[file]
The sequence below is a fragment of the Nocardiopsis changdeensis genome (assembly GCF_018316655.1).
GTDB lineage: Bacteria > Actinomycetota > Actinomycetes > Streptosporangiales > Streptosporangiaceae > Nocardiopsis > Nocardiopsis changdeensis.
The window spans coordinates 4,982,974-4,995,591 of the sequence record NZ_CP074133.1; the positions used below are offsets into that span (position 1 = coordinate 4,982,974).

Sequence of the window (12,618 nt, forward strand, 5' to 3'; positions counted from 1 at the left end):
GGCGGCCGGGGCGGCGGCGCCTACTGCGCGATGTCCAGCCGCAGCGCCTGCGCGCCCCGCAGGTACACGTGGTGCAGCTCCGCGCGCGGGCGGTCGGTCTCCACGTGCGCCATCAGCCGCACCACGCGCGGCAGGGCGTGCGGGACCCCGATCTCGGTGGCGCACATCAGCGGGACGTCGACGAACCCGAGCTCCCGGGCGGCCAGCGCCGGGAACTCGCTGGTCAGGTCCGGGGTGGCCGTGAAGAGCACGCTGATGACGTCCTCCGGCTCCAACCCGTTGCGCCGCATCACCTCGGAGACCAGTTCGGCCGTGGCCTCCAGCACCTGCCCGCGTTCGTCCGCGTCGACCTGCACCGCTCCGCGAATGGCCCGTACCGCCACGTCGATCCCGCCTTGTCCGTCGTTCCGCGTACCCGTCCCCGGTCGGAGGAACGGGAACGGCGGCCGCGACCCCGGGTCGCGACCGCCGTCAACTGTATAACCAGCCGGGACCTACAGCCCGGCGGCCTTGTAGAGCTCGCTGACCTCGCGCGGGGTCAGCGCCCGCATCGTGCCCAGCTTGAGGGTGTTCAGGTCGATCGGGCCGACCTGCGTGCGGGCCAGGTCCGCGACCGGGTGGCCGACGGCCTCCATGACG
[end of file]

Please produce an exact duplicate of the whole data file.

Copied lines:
The sequence below is a fragment of the Nocardiopsis changdeensis genome (assembly GCF_018316655.1).
GTDB lineage: Bacteria > Actinomycetota > Actinomycetes > Streptosporangiales > Streptosporangiaceae > Nocardiopsis > Nocardiopsis changdeensis.
The window spans coordinates 4,982,974-4,995,591 of the sequence record NZ_CP074133.1; the positions used below are offsets into that span (position 1 = coordinate 4,982,974).

Sequence of the window (12,618 nt, forward strand, 5' to 3'; positions counted from 1 at the left end):
GGCGGCCGGGGCGGCGGCGCCTACTGCGCGATGTCCAGCCGCAGCGCCTGCGCGCCCCGCAGGTACACGTGGTGCAGCTCCGCGCGCGGGCGGTCGGTCTCCACGTGCGCCATCAGCCGCACCACGCGCGGCAGGGCGTGCGGGACCCCGATCTCGGTGGCGCACATCAGCGGGACGTCGACGAACCCGAGCTCCCGGGCGGCCAGCGCCGGGAACTCGCTGGTCAGGTCCGGGGTGGCCGTGAAGAGCACGCTGATGACGTCCTCCGGCTCCAACCCGTTGCGCCGCATCACCTCGGAGACCAGTTCGGCCGTGGCCTCCAGCACCTGCCCGCGTTCGTCCGCGTCGACCTGCACCGCTCCGCGAATGGCCCGTACCGCCACGTCGATCCCGCCTTGTCCGTCGTTCCGCGTACCCGTCCCCGGTCGGAGGAACGGGAACGGCGGCCGCGACCCCGGGTCGCGACCGCCGTCAACTGTATAACCAGCCGGGACCTACAGCCCGGCGGCCTTGTAGAGCTCGCTGACCTCGCGCGGGGTCAGCGCCCGCATCGTGCCCAGCTTGAGGGTGTTCAGGTCGATCGGGCCGACCTGCGTGCGGGCCAGGTCCGCGACCGGGTGGCCGACGGCCTCCATGACG